Showing posts from August, 2011

Ode to a Brave Weed

You stand proudly in the lawn, strong, brave weed.
The grass is lifeless in the August heat,
The flowers, drooping, have all gone to seed,
The parched, thirsty earth as hard as concrete.
You, brave weed, ignore the sun and drought
And somehow survive Mother Nature's wrath,
Thriving in the face of adversity.
You, weed, without a doubt,
Will stand fearlessly in the mower's path
And once chopped down, rise with alacrity.

Don't forget, brave weed, you have a name - or two.
One in Latin, of course, for the scientists,
And one for gardeners, who turn the air blue
While doing battle with their antagonists.
You, brave weed, will not cower or bow down,
Kowtow, beg, grovel or give up one inch.
You'll take their best shot, but you will not die.
You will be back, and they'll frown.
They can whack, hack or just give you a pinch.
You, brave weed, will not whimper, will not cry.

Alas, brave weed, with your million virtues,
You are unloved and the object of scorn.
You spring to li…

This Does Not Compute

Compared to a computer, I'm pretty stupid. Of course, the vast majority of humans, quite a few dogs and Cuddles the Cat are also smarter than I. This is something I can deal with. After all, I've been dealing with it all my life, so I've plenty of experience. But I don't think there is any reason for computers to get snooty, which they seem to be doing more frequently.The computer's favorite deadly sin has always been pride. Every computer of my acquaintance has had the temerity to question my spelling. Not that that takes much temerity. My spelling is nothing to write home about, and if I did, using pen and ink, the missive would be full of misplaced letters, along with a sea of letters that don't belong there, which I make room for by leaving out a host of letters that do. But there is no excuse for the computer's I-can-spell-it-and-you-can't-nyah-nyah-nyah-nyah-nyah attitude. Still, gentleman that I am, I do my best to treat the computer with kindnes…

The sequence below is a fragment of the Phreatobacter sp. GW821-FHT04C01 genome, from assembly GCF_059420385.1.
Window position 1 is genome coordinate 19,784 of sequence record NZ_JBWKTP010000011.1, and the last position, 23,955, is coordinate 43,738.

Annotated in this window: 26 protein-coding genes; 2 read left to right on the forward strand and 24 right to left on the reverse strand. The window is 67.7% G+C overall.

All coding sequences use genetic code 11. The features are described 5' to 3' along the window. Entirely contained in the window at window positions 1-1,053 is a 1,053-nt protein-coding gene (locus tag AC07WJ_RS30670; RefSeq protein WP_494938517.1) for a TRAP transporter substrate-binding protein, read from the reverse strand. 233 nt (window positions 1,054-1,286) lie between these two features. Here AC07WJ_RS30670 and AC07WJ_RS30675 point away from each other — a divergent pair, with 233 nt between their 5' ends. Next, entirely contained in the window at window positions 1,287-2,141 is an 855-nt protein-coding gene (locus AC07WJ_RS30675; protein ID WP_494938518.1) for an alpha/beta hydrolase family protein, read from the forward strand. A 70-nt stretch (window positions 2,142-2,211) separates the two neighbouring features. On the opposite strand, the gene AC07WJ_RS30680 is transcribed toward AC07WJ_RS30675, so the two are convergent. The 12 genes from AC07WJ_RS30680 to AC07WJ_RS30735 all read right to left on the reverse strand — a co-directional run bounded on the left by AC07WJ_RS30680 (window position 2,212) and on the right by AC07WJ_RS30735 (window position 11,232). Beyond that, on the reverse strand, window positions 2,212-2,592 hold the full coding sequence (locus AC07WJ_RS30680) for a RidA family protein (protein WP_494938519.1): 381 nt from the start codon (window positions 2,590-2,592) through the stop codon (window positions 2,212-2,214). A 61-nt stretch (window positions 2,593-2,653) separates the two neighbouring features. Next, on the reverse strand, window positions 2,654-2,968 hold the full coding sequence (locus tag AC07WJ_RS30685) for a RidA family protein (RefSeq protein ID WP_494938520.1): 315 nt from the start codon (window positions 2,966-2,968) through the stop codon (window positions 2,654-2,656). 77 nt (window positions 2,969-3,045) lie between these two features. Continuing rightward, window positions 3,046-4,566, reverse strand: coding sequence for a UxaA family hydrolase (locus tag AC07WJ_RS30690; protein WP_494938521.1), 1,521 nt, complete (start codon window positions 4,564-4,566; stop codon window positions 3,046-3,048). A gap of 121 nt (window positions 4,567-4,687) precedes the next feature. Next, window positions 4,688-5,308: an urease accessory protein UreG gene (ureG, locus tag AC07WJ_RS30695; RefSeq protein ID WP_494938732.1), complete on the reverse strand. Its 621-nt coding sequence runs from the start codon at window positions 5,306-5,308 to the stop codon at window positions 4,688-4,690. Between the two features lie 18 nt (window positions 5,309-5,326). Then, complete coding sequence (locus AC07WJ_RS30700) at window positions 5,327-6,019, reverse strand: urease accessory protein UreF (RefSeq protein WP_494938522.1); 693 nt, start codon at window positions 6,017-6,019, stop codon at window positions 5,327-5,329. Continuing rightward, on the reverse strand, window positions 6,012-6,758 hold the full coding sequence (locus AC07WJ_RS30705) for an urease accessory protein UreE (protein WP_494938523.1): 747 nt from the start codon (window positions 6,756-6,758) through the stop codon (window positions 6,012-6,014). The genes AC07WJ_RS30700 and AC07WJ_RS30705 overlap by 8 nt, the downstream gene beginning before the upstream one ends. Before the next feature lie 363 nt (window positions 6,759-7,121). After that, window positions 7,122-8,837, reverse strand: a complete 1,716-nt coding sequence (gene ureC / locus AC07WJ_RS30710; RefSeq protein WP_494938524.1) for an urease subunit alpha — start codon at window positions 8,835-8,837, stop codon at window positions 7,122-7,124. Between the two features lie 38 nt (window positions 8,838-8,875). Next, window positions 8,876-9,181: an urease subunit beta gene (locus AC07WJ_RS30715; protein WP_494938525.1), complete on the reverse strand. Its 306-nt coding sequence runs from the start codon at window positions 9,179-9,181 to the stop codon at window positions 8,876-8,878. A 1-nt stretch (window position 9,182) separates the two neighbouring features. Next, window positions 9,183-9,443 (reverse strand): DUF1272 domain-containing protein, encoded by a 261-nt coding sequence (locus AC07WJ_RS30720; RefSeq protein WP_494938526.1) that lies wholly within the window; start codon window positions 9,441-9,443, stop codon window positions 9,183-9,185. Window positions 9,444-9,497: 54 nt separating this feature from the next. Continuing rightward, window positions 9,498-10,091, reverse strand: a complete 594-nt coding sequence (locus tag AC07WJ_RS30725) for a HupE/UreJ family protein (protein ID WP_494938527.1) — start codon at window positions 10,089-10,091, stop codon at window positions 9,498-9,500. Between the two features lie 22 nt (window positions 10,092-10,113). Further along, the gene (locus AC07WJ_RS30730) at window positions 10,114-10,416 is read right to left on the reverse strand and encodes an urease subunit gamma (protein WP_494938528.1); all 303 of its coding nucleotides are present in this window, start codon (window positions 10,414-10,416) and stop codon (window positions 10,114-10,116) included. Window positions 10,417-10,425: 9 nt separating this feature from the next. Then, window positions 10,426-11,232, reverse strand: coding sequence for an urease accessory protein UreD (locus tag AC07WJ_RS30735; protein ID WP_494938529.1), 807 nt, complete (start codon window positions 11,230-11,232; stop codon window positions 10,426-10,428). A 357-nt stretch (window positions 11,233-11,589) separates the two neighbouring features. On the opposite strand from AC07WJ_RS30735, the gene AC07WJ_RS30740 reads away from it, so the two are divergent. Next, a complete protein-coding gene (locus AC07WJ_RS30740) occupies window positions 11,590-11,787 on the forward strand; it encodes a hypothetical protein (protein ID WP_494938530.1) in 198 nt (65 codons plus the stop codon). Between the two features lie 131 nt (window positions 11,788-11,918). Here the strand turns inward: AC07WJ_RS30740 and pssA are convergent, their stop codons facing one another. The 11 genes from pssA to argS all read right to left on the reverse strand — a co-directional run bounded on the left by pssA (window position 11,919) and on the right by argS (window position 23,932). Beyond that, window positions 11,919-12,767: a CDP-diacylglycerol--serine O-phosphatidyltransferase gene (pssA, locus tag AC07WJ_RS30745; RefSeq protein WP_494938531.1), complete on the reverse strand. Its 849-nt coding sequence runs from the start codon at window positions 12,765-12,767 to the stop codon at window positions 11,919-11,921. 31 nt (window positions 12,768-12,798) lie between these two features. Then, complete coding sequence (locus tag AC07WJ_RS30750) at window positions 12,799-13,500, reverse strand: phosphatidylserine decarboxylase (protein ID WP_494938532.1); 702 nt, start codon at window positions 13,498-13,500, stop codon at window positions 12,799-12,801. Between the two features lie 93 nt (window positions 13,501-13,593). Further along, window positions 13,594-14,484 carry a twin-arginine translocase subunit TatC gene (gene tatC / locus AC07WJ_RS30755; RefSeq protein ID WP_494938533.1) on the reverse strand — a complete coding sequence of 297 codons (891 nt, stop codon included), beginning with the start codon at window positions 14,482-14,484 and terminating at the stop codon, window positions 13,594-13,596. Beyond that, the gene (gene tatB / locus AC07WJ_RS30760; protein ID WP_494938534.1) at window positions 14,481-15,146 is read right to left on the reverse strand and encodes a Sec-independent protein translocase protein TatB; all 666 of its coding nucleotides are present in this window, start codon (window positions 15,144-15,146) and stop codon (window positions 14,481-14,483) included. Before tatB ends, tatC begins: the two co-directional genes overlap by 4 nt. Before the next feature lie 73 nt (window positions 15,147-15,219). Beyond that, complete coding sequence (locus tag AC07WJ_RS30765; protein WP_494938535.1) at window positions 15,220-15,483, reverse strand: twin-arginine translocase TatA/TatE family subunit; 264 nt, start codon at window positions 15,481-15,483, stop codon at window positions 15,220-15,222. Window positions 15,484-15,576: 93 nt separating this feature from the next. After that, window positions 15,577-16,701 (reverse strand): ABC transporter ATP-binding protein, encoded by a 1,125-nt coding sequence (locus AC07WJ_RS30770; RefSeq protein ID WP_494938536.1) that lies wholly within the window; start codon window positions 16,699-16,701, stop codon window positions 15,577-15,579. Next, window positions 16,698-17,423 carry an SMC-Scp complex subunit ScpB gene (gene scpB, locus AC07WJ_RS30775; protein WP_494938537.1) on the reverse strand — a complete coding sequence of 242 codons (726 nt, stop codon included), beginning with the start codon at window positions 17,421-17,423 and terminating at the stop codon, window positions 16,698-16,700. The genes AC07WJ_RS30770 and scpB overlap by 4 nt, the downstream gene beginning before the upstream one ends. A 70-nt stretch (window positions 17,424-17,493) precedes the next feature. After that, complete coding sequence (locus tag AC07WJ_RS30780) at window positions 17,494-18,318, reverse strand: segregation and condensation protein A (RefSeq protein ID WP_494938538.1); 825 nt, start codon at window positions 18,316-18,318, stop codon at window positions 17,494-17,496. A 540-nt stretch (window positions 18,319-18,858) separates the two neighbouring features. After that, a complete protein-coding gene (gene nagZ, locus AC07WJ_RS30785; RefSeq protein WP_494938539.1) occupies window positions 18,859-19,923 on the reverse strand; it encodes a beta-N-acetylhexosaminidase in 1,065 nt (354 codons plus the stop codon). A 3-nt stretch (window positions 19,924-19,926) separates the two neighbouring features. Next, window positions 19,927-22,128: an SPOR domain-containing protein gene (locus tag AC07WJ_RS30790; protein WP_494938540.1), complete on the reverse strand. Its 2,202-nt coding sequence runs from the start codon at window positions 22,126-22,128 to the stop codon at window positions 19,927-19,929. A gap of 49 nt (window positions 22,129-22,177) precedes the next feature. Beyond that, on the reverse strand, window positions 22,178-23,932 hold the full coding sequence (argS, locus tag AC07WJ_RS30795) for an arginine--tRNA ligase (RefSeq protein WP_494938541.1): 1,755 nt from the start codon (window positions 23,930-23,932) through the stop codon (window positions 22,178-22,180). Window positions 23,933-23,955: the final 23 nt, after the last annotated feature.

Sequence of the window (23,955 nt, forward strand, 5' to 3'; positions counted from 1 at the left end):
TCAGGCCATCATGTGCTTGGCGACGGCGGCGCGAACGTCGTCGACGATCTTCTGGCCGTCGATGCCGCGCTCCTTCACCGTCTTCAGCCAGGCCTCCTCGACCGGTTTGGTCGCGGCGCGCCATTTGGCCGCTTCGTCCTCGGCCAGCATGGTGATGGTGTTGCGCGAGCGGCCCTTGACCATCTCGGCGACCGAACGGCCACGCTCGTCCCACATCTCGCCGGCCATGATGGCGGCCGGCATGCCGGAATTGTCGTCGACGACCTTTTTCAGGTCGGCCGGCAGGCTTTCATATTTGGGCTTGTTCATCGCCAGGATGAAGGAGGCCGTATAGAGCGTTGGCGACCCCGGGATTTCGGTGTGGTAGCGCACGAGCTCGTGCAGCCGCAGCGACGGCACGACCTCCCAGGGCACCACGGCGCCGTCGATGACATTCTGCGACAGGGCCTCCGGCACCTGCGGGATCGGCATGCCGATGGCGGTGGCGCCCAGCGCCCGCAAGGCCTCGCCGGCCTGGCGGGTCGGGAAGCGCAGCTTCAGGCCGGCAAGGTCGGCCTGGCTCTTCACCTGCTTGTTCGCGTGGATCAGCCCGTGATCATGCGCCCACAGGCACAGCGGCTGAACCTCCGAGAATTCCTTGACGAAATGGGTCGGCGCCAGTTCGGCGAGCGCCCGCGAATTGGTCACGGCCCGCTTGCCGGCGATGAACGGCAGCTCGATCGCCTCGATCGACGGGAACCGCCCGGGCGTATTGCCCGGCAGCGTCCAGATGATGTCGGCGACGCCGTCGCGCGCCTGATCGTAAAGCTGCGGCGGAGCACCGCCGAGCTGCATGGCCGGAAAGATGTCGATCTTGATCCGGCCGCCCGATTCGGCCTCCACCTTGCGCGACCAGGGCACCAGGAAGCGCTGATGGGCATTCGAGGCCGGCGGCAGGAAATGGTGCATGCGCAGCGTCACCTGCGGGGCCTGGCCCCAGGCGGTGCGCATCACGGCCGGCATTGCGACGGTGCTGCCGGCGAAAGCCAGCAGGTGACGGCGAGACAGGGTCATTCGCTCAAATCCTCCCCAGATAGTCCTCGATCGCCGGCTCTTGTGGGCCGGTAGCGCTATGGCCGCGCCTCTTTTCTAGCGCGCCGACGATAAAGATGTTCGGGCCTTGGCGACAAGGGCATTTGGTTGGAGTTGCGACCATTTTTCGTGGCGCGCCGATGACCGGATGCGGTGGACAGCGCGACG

Going to the Doggerels

Good Dog

Little old Freda
From Alameda
Gave her Akita,
Who'd bit the cheetah,
A margarita.

Rich Whines

U.S. House Speaker, John Boehner's
Idea for tax code designers:
Just keep the rates low
For those with the dough.
The rich, you see, are such whiners.

They Report; I Deride

Neuro disorder
Brought on by FOX News.

Honey, I'm Home

"People died far more often in the towns than in the country, and so a path of emigration to urban Europe [for the Pilgrims] might well be a road to nowhere."Nick Bunker in Making Haste from Babylon: The Mayflower Pilgrims and Their World
These days, death is almost always a-once-in-a-lifetime experience. There is the rare exception, when a person is pulled back from the beckoning light by highly trained medical professionals and a vast array of medical equipment. But even then, the patient's return to the living is dependent upon his insurance company pre-approving the resuscitation before the Pearly Gates close behind him.In olden times, however, death for the average urbanite occurred more often than it did for his country cousin, who usually died just once. Should archeologists find a sprawling ancient city buried beneath the sand in the Middle East it could help explain how the men in the Old Testament managed to live for centuries and beget so prodigiously. Perhaps …